Studying in Jeff Beasley's Sherpa Class, Shred Warehouse! Alumni of Steve Lasner's Bar Room Blues Workshop! Proverbs 17:22 says "A cheerful heart is good medicine..." So I must be overdosing. "I am slowly puttering along the way to becoming the world's most average guitar player."

  17. #117

    Default

    Quote Originally Posted by wvgman View Post
    I wish I was a gypsy! I met one once and all she said when she looked at my palm was, "Forget about it!"
    Great blog, RG!
    thanks wvg !!!

  18. #118
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    Default Lick #37

    Lick 37. I have some interest in playing jazz and this riff is to be played over a II-V7. In jazz the II-V-I sequence of chords appears all over the place. Usually the II is a m7 chord, the V7 is a dominant chord (another name for a 7th) and the I is a maj7 chord. So it is actually IIm7-V7-IMaj7 (aka 2-5-1). So in lick#37 the backing track is Am7-D7. Where is the Gmaj7, you ask? It is common to find parts of 2-5-1's in jazz. Sometimes you see just 2-5, sometimes you see just 5-1, sometimes you see the entire 2-5-1. A good exercise is to photocopy a few jazz standards of your choice and mark off with a highlighter, all of the 2-5-1's (or 2-5's or 5-1's) you can find. I am not at the point where I can see a 2-5-1 in a chart while I am playing unless I have it marked off with a highlighter. This entire video is about pre-made licks. So for me, unless I can identify in advance, situations where I can use a specific riff, I am hosed.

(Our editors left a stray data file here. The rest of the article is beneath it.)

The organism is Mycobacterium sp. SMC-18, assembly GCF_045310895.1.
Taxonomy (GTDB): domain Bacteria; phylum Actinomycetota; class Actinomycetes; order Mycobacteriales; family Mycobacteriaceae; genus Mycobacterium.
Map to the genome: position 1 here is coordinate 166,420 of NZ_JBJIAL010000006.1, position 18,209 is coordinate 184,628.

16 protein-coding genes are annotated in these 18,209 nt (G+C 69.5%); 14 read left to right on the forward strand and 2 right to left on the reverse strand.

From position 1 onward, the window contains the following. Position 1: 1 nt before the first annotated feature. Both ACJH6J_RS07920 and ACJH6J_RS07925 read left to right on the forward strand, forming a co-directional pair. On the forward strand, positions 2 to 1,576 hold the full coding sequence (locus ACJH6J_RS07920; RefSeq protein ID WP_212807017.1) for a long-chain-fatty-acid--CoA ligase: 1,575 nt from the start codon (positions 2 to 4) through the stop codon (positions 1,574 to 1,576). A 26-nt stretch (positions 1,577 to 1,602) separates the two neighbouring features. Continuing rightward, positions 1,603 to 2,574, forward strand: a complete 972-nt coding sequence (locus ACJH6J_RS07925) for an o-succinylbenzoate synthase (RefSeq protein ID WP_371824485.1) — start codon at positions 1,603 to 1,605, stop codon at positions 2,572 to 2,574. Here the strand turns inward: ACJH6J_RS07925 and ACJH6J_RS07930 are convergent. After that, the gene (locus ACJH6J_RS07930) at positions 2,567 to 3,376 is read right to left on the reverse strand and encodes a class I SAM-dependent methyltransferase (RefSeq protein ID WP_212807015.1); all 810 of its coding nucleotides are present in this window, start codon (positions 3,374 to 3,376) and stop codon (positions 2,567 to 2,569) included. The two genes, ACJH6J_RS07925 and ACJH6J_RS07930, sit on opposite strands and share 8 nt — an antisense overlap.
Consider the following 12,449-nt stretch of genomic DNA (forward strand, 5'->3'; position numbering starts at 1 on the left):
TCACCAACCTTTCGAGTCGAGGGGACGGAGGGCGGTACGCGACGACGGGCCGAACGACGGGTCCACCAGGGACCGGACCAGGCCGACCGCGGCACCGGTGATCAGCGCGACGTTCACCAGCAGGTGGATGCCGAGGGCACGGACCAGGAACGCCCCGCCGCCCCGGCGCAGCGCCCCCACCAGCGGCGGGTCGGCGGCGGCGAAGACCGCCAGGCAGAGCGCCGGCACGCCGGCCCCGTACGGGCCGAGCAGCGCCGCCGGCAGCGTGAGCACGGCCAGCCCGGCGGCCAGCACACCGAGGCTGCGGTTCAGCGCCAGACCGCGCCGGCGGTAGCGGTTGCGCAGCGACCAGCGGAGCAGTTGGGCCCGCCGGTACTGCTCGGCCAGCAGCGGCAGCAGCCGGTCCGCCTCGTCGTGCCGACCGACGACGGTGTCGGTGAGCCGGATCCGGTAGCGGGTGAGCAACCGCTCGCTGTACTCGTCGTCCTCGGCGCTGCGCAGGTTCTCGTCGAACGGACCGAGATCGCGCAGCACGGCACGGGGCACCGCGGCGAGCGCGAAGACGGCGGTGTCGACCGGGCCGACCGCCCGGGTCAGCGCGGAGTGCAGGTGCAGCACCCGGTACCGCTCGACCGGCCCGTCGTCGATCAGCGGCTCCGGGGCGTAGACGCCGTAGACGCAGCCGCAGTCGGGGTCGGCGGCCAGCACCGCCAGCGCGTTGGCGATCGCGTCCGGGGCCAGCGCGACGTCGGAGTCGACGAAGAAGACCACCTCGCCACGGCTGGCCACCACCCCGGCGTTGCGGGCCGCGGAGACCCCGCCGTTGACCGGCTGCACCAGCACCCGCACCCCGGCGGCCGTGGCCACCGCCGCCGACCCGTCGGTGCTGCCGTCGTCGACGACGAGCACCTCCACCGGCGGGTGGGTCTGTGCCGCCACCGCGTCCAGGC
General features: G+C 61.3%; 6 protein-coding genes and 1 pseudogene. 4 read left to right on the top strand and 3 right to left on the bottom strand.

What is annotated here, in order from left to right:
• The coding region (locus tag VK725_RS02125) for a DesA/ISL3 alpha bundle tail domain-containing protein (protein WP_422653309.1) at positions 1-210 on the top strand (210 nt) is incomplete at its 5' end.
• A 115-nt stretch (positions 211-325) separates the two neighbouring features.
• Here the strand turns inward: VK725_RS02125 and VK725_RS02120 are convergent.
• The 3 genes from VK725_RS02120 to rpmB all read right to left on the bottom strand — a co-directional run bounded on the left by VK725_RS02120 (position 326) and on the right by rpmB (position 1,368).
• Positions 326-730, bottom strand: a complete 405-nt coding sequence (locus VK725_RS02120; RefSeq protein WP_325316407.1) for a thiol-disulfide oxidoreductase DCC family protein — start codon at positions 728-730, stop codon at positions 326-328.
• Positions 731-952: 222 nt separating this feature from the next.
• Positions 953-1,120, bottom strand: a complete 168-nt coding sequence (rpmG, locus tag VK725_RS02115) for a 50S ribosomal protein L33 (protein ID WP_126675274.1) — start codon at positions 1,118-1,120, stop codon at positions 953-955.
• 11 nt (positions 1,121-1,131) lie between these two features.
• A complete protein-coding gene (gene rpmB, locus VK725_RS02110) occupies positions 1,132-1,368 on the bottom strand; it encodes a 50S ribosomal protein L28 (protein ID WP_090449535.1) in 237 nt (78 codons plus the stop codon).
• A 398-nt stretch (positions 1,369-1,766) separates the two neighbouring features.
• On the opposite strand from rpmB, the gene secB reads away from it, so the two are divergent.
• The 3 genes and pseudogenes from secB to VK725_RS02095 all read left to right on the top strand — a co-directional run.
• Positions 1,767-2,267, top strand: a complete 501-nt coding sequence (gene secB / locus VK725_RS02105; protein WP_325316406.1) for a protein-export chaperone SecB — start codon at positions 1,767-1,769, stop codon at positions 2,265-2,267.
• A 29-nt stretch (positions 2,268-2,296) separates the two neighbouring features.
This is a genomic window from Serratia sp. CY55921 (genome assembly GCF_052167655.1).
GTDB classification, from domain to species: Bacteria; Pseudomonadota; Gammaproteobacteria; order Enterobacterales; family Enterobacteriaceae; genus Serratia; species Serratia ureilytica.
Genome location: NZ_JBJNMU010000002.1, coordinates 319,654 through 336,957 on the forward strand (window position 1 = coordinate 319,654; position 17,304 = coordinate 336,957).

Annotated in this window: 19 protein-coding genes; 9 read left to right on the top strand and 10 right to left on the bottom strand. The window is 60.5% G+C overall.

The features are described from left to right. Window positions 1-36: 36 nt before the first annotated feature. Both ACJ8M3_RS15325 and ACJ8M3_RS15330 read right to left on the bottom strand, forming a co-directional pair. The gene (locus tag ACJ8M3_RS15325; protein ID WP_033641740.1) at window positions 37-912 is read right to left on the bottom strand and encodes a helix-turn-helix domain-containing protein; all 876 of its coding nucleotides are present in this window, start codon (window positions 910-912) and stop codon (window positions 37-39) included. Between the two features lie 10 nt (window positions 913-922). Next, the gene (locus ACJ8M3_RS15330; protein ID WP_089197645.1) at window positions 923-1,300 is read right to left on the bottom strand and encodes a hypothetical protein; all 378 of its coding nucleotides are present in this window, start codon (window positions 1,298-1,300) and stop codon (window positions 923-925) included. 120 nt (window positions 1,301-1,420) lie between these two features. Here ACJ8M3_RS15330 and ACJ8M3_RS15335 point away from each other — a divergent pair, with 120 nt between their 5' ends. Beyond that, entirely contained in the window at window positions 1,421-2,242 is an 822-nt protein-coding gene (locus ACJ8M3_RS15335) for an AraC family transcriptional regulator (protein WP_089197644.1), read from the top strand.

What Frank is doing in this riff is he is outlining the chords, which is usually called arpeggiating. Notice that he starts out playing notes that make up an